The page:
• Feb 2 2012: Not all doctors are trained like that. Neither patients nor doctors are widgets to be fit into the corporate machine. People are messy. We don't fit molds.

        And any doctors who don't realize this should stop inflicting their dysfunction on humanity.

        on edit: Not all doctors stay stuck in that kind of training. They outgrown and out evolve it. It is a starting point, not an end point.
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          Feb 2 2012: Um. In the United States they are. Check any medical school you like.

          I had the chance to tour Mayo's simulation lab. They have entire rooms set up and dedicated to this type of learning. Most medical schools even advertise this method of instruction.
      • Feb 10 2012: linda - whoops. Mea Culpa.

        I didn't check the link and transposed in my grey cells with another concept. Sorry about that. Age can be a mofo.

        Having said that I would say that yes, PBL is taught in all medical schools, but an alarming number of doctors don't seem to be using it much post graduation. We see WAY too many patients who come to us after seeing another doc who is practicing recipe card medicine: they take the symptoms, mix them together and follow the recipe to find an answer and if it doesn't work, well, it must be because the patients wasn't compliant (or some other excuse).

        I don't blame docs however. It is difficult, if one is mired in insurance based practices to move beyond the box the insurance company is willing to pay for without causing the doc to spend hours arguing with an uneducated no-think-em about necessary. After a while it just becomes easier to do what you know will be reimbursed, cash the check and walk away. Anything else is punished.
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          Feb 10 2012: I completely agree. That is why I am saying why do we think that the docs should do everything? They have a job to do. They are trained and do it well. They got 10 minutes to see you and your issue. Be respectful. I would rather have the science of medicine that the art of healing anyday.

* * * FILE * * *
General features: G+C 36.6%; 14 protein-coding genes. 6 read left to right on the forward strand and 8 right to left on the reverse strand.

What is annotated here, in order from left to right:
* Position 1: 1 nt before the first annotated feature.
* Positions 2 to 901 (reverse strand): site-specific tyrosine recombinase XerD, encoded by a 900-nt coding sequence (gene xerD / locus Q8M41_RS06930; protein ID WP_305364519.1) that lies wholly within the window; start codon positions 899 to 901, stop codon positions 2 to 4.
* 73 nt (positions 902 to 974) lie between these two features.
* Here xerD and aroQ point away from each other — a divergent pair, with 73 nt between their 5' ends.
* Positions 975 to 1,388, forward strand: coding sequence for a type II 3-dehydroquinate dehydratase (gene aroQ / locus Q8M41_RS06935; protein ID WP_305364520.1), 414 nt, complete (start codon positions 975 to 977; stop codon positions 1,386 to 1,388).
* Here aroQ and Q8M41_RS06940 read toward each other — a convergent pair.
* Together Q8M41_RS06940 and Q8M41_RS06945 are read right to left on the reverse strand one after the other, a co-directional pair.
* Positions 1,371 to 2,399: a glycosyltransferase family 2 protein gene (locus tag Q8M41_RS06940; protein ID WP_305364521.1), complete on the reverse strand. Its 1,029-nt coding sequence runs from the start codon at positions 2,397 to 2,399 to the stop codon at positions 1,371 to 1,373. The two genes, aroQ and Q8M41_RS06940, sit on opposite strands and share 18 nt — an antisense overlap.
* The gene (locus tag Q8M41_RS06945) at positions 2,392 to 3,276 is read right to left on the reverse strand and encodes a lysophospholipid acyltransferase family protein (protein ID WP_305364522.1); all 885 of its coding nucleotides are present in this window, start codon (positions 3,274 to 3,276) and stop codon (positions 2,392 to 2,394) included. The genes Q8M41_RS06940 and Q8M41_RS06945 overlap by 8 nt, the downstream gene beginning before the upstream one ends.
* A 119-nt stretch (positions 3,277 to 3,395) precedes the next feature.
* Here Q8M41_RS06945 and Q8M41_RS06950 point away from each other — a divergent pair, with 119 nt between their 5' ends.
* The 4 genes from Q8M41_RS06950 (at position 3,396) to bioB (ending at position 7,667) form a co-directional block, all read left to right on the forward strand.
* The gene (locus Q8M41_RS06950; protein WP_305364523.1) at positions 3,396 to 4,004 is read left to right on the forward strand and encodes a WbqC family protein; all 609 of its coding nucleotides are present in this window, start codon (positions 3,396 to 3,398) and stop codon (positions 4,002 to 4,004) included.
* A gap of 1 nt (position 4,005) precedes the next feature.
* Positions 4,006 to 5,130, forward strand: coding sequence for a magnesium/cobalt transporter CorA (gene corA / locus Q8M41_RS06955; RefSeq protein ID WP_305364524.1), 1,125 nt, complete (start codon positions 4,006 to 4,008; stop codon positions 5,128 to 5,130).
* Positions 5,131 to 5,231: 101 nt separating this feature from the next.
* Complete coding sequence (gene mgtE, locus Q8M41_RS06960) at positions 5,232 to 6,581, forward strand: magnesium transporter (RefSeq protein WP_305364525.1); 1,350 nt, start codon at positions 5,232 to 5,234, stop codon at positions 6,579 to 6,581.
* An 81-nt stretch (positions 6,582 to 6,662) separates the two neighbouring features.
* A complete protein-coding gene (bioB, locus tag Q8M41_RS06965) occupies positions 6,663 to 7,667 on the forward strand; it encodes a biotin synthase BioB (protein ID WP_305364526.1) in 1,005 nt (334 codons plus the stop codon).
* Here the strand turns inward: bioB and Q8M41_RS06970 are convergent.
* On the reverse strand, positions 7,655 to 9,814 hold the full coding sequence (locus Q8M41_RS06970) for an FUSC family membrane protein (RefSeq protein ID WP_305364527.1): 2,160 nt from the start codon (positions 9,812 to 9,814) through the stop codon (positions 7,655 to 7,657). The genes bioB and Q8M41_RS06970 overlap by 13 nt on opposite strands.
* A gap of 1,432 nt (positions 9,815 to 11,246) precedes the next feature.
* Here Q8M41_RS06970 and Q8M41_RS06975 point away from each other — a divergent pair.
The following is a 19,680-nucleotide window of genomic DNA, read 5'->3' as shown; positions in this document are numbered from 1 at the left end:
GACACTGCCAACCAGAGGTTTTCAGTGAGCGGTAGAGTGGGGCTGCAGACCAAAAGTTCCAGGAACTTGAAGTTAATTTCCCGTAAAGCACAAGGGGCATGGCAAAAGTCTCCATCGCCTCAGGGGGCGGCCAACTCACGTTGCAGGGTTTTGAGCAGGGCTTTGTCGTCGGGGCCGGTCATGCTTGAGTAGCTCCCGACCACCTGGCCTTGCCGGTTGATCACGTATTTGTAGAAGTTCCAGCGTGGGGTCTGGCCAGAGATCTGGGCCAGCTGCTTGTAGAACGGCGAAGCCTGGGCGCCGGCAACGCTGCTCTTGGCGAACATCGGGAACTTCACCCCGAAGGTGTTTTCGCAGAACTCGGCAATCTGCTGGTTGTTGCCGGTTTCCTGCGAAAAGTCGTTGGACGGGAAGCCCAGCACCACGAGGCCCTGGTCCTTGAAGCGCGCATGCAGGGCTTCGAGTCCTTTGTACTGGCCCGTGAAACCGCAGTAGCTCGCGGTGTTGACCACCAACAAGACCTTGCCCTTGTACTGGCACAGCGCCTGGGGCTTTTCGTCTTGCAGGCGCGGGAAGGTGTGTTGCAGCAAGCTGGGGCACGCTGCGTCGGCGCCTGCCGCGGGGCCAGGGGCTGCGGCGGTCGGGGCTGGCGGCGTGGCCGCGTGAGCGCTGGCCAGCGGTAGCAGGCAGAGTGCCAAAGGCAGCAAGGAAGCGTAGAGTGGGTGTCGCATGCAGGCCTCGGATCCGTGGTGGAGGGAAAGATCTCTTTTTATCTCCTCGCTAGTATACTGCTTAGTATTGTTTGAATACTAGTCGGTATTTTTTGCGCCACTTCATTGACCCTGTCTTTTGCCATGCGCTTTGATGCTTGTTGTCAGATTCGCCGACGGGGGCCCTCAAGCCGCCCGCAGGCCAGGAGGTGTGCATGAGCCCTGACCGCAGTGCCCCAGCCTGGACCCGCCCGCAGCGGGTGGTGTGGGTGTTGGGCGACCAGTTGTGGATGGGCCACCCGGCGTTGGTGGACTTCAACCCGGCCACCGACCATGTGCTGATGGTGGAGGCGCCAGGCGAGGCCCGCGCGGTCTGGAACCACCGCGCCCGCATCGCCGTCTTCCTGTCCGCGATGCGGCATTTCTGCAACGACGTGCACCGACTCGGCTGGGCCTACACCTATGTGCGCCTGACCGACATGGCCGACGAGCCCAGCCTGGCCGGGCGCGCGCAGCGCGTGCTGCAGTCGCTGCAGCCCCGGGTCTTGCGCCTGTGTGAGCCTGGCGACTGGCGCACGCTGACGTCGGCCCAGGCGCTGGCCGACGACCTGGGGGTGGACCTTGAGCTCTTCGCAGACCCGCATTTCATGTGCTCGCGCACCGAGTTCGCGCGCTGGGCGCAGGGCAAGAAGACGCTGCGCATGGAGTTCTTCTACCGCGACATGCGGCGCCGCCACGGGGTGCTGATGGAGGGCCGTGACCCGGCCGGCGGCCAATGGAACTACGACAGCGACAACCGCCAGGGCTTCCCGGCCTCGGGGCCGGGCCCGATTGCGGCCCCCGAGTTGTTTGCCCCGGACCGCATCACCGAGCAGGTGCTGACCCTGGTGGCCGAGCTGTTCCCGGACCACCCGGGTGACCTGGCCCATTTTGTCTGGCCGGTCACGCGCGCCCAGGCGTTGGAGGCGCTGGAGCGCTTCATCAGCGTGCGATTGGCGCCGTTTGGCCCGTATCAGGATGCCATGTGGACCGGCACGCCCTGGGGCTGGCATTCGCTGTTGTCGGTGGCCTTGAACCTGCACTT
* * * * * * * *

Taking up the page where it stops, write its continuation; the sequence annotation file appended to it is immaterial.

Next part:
Besides, the only person I have ever seen heal anything was the patient.
      • Feb 10 2012: Linda,

        The problem as I see it in focusing that diagnostic process to disease management rather than patient management, that you tend to get systems analysis.

        Pt:"Gee doc, I have symptom X, Y, and Z. What should I do?"

        Doc: "I don't deal with X and Z, but here is a prescription for Y and a referral to Dr. A for symptom X and Dr. D for symptom Z.

        The problem here is that too many physicians are not given the time nor tools to make those connections, and if we aren't going to have the doctors do that work, who do you suggest when you say that we shouldn't have the docs doing everything.

        BTW - at our clinic our docs spend an average of 20 to 30 minutes with every pt follow-up appt. and sometimes over an hour with each new pt. intake. They get a thorough history and work up of subjective and objective data. By giving that time to the pt, they are able to miss fewer things and work up a functional understanding of that pts. case. There is a reason that we are where pts come when no one else is helping.

        Again, I don't blame the docs who are mired in the insurance paradigm. FYI - we do not bill insurance (national average of insurance billing specialists to doctors, 3:1 - in Canada that ratio is 1:7 - yikes!!!) and as a result of lowering that significant amount of overhead and wasted medical specialist time, we are able to lower our costs to pts while still maintain a healthy profit margin to attract good docs.